If you currently have phrase match keywords set up, your search terms will now be capable of covering more queries - leading to an increase in volume.
With this in mind, it may be worth reviewing your negative keywords. As phrase match keywords can cover more searches, you may want to review your negative keywords to avoid appearing against queries that you’re not interested in covering.
You should also take a moment to revise your campaign budgets. If you split your campaigns by match type and have specific phrase match keywords in place, take some time to review your budgets so that they can cover more ground.
Be sure to create alerts to ensure that your spending is on track following the update. You may see significant changes in volume following the update if you’re bidding on phrase match keywords today. By putting these alerts in place, you may see new opportunities for negative keywords or for expansion.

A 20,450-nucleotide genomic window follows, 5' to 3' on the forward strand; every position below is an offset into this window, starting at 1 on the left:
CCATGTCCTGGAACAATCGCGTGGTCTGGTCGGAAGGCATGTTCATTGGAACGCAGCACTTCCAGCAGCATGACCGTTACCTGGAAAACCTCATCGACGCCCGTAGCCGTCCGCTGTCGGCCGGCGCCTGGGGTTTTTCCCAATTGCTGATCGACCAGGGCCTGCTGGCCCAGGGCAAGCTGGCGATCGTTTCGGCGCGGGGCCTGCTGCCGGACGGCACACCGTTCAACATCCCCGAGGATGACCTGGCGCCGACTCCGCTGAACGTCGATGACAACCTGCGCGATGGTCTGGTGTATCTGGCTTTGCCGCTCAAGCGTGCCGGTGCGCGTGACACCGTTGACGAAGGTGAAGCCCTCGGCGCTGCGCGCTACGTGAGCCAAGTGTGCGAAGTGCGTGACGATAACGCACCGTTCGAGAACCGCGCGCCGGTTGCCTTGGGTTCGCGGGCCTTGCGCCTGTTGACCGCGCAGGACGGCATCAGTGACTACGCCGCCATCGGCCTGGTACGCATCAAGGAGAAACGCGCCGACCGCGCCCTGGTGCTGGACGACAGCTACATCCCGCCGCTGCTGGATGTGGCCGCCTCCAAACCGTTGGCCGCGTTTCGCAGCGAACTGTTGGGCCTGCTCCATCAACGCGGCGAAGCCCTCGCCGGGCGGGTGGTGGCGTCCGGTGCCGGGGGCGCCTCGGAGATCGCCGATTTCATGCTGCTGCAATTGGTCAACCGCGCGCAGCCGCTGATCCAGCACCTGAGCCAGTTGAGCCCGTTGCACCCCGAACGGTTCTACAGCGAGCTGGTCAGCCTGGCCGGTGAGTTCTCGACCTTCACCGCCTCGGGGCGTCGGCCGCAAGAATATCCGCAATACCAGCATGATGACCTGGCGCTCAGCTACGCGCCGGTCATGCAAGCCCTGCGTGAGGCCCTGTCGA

In addition to this, there are also many new considerations to make when bidding on phrase match. Firstly, it’s important to consider that the higher volumes on phrase match can cause the bidding engine to fundamentally change. If required, the algorithm could leverage data from broad match modified keywords to better improve calculations.
With this in mind, it’s certainly worth conducting A/B testing of your targeting approach when the release is out to better optimize your campaigns. With varying volumes and bidding costs, revise your relevant keywords and begin bidding on broader terms to recalibrate your marketing strategy.